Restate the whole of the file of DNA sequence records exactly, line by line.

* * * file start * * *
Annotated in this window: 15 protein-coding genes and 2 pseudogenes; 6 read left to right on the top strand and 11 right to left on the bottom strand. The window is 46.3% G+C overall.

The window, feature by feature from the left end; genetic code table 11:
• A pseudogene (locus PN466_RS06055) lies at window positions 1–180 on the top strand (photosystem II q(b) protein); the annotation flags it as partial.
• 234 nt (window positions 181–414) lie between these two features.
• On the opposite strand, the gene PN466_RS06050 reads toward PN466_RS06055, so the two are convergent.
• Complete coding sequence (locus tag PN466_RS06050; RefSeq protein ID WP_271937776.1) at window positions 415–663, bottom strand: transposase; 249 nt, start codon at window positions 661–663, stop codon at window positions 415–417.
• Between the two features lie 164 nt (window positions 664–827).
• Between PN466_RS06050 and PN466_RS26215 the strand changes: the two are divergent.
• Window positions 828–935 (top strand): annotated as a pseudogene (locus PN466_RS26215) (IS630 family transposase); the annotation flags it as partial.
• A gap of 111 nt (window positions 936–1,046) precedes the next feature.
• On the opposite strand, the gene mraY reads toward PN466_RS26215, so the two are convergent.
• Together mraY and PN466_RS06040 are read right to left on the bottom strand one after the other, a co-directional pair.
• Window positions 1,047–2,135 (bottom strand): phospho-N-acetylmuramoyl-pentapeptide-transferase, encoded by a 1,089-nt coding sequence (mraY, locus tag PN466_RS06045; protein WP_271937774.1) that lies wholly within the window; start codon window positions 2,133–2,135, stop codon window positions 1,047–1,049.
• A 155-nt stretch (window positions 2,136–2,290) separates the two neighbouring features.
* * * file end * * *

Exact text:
Annotated in this window: 15 protein-coding genes and 2 pseudogenes; 6 read left to right on the top strand and 11 right to left on the bottom strand. The window is 46.3% G+C overall.

The window, feature by feature from the left end; genetic code table 11:
• A pseudogene (locus PN466_RS06055) lies at window positions 1–180 on the top strand (photosystem II q(b) protein); the annotation flags it as partial.
• 234 nt (window positions 181–414) lie between these two features.
• On the opposite strand, the gene PN466_RS06050 reads toward PN466_RS06055, so the two are convergent.
• Complete coding sequence (locus tag PN466_RS06050; RefSeq protein ID WP_271937776.1) at window positions 415–663, bottom strand: transposase; 249 nt, start codon at window positions 661–663, stop codon at window positions 415–417.
• Between the two features lie 164 nt (window positions 664–827).
• Between PN466_RS06050 and PN466_RS26215 the strand changes: the two are divergent.
• Window positions 828–935 (top strand): annotated as a pseudogene (locus PN466_RS26215) (IS630 family transposase); the annotation flags it as partial.
• A gap of 111 nt (window positions 936–1,046) precedes the next feature.
• On the opposite strand, the gene mraY reads toward PN466_RS26215, so the two are convergent.
• Together mraY and PN466_RS06040 are read right to left on the bottom strand one after the other, a co-directional pair.
• Window positions 1,047–2,135 (bottom strand): phospho-N-acetylmuramoyl-pentapeptide-transferase, encoded by a 1,089-nt coding sequence (mraY, locus tag PN466_RS06045; protein WP_271937774.1) that lies wholly within the window; start codon window positions 2,133–2,135, stop codon window positions 1,047–1,049.
• A 155-nt stretch (window positions 2,136–2,290) separates the two neighbouring features.